Village of the Week: Welburn on the Castle Howard estate remains quintessentially British
Welburn is an estate village near Castle Howard with maybe around 500 residents. The actual number will be less as Welburn now incorporates newer housing developments but the heart of the village is very much traditional and a snapshot of estate life from a bygone era.
The village lies a short distance from one of the busiest roads in North Yorkshire - the A64 - and while you can argue it is perhaps a commuter village, it without doubt carries traffic heading for Castle Howard, the feel of a quiet and rural village remains.
It is uncomplicated in layout, there hasn’t been much added on here and there. Main Street is just that, it is the main street in the village. One off shoot is a lane that takes you to the church, the village hall and houses added in 1960. The other goes in the opposite direction towards farmland.
Farming was, and still is, one of the biggest trades in the village where most of the houses are from the 18th and 19th century.
Welburn has a pub, it calls itself “one of those lucky finds” and “without pretension”, and The Crown and Cushion (apparently it re-named itself after Queen Victoria passed through the village on her way to Castle Howard) is at the heart of the village.
So is the village hall. It started going in 2007 and is home to several groups and organisations. What rural village is complete without a WI and an indoor bowling club? Welburn has one and it also has a horticultural group, country dancing, l ocal h istory group, wine C lub and an art & c raft club.
The village school, Welburn Community Primary School, was rated as Good when it was inspected by Ofsted in 2019.
It was listed as having 88 pupils on the registers and it was noted that the school was much smaller than the average sized primary school.
It may be that Welburn is unfortunately affected by an ailment that is crippling many Yorkshire rural villages and that is that locals are being priced out and taking with them the feel of generations and communities - and in time other services.
A terraced house, although completely charming, is on at £250,000. The only other house listed for sale in Welburn is a terrace bungalow for the same money.
You can see why people want to live here though without a doubt.
The village is on the edge of the Howardian Hills an Area of Outstanding Natural Beauty between the Yorkshire Wolds, the North York Moors National Park, and the Vale of York. They are named after the Howard family whose ancestry can be traced back to the 1400s and who still own local lands.
In fact it is a branch of the Howard family that owns the Castle Howard estate that is just a few miles away from Welburn and has been within the same family for 300 years.
That is not a bad view to have from your window - more than a thousand acres of countryside, farmland and ornate gardens as well as one of the grandest houses in England.
Just a few years ago, The Howardian Hills made their first appearance in The Sunday Times Best Places to Live Guide - by being named the most desirable postcode in the north.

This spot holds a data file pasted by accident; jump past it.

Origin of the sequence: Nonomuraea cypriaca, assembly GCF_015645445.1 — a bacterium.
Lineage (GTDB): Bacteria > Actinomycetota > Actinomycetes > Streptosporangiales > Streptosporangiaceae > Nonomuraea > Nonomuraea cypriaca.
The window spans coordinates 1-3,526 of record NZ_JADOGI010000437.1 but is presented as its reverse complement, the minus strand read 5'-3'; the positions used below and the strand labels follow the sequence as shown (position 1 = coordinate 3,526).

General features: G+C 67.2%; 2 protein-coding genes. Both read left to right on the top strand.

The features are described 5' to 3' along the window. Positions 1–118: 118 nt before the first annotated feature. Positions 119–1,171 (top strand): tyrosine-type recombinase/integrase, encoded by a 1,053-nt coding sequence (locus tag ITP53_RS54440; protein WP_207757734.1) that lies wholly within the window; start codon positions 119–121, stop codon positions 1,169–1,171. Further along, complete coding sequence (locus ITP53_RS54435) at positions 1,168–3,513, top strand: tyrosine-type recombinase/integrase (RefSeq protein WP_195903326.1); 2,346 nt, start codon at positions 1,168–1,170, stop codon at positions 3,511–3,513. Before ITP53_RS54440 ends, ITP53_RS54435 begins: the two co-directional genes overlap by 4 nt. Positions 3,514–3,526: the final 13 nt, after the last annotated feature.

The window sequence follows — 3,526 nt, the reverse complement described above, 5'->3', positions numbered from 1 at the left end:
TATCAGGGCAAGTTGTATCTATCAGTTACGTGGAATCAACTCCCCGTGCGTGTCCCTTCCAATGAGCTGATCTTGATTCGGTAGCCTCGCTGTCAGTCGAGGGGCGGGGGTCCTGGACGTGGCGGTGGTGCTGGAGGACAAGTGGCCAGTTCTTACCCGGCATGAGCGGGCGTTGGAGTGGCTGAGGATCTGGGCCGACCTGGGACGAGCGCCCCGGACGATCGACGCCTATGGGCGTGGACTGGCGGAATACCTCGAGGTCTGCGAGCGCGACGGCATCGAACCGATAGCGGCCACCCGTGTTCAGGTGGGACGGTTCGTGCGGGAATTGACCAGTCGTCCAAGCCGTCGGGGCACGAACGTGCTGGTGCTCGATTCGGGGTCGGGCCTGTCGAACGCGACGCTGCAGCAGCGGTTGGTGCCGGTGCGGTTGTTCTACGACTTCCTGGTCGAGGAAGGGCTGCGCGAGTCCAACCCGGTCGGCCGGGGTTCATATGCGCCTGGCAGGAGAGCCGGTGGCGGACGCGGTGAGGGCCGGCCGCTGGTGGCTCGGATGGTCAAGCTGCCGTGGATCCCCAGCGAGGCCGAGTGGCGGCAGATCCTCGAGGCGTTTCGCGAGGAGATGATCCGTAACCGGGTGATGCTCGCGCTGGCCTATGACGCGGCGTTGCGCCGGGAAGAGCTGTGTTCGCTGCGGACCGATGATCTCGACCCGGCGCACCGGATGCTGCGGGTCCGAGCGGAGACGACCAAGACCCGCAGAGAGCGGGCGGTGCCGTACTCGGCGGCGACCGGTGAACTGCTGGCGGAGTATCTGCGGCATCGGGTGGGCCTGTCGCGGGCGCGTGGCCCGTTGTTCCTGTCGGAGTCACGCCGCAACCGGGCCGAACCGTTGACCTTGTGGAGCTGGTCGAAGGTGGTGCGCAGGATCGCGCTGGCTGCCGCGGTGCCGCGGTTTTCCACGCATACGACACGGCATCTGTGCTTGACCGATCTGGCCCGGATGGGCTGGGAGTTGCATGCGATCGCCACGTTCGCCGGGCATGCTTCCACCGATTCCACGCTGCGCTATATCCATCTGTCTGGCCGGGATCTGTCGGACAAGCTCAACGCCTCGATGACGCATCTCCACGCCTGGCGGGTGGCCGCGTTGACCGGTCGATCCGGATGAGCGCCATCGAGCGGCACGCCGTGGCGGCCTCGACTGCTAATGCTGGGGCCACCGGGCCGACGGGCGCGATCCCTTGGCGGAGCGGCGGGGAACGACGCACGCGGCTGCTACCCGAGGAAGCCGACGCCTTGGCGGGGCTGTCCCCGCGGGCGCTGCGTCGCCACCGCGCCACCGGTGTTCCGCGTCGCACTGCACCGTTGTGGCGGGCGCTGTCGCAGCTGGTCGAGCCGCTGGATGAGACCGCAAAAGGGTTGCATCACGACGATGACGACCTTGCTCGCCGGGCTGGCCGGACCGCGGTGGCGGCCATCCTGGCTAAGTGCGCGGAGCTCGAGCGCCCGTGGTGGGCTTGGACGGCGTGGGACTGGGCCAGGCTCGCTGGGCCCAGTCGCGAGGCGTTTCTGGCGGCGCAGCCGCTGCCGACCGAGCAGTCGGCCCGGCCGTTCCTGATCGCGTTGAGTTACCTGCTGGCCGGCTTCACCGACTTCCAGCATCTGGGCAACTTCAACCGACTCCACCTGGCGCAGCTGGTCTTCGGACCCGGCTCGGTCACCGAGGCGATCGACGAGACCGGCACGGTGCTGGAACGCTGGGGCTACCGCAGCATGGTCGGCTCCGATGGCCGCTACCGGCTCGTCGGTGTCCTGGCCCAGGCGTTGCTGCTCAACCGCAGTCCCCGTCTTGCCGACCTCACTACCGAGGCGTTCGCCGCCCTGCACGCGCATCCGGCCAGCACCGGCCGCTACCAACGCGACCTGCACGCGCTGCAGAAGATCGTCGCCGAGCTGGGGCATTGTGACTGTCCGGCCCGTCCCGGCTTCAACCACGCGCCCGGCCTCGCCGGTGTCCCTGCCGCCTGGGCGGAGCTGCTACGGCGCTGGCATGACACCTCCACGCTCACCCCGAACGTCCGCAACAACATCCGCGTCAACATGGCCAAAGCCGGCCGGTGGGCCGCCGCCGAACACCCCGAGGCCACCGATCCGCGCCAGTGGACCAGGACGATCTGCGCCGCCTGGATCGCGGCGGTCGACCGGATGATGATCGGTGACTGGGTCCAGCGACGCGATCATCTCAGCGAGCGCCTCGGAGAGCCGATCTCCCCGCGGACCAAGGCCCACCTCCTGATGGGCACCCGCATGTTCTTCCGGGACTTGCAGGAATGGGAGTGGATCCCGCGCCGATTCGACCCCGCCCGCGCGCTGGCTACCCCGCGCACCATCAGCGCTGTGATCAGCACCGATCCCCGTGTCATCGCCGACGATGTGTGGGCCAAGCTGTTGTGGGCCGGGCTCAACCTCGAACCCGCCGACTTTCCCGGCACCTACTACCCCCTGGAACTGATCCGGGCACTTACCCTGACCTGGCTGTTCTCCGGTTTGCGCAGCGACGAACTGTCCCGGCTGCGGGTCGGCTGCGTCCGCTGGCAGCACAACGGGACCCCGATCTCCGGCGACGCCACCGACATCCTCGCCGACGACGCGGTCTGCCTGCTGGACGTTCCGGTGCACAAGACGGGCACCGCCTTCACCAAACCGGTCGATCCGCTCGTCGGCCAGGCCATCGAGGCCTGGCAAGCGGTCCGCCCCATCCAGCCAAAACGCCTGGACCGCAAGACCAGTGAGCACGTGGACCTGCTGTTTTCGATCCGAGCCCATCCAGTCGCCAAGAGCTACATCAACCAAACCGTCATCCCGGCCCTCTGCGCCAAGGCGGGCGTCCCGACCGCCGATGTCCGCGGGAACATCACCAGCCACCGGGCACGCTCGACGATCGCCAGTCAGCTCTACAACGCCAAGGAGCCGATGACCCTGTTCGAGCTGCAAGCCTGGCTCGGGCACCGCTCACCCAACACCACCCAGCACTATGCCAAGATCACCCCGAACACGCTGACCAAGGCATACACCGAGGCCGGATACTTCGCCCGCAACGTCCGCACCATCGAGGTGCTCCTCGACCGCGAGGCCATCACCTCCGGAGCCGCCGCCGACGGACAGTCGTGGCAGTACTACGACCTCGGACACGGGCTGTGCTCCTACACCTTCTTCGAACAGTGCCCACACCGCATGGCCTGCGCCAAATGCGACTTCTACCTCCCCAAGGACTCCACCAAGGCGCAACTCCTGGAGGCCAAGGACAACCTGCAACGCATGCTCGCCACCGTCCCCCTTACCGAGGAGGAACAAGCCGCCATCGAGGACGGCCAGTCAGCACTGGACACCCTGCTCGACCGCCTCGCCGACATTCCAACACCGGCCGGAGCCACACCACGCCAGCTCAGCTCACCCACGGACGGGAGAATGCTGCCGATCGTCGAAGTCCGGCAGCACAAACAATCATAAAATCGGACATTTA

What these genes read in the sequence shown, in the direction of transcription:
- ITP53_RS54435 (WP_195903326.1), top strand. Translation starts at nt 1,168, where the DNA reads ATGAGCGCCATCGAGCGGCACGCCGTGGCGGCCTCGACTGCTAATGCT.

The Howardian Hills led the 2020 guide's list of the top 10 locations in the north, beating Alnwick on the Northumberland coast, which took second place.
The area features several villages on or near the Castle Howard estate - including Welburn and also Terrington, Slingsby, Gilling, Ampleforth, Hovingham, Crayke, Oldstead and Oswaldkirk - which are known for their attractive period properties.
The Sunday Times’s expert judges assess a wide range of factors, from schools, transport and broadband speed to culture, green spaces and the health of the high street to produce the definitive guide to the UK's finest locations to call home.
They have travelled thousands of miles around the UK, visiting the locations and talking to locals. They look for improving towns, villages or city centres, for attractive, well-designed homes, and places bursting with community spirit.
Experts praised the Howardian Hills' 'handsome, mellow stone villages' and access to the market towns of Malton, Thirsk, Helmlsey and Easingwold. Castle Howard is praised for not 'defining' the area despite its significant presence, allowing each village to enjoy its own identity.
Welburn, with its individual amenities - there is also an independent, family-owned deli and bakery and post office – it is also one of the last remaining villages in the north of England to still have a red phone box - has an active parish council campaigning to preserve and protect the village.
A parish plan was drawn up after several surveys of residents to find out what people liked about living in Welburn, what they didn’t like and also what they wanted to see action taken on.
The countryside and beautiful surroundings were the biggest scorers but on the flip side - issues such as the business of the A64, car parking in the village and fears that more houses will be built were also raised.
As alluded to, it is an issue in rural communities that services are being lost and this was detailed in the parish plan,
It said: “Although considerable concern has been expressed over the possible future closure of any of our facilities, the actual usage figures show a different story. Whilst it can be expected that some facilities are, by their nature, only used infrequently or when the need arises, the others rely on regular footfall whether it be locals or passing trade.
“In real terms it comes down to the old adage `Use It Or Lose It`.”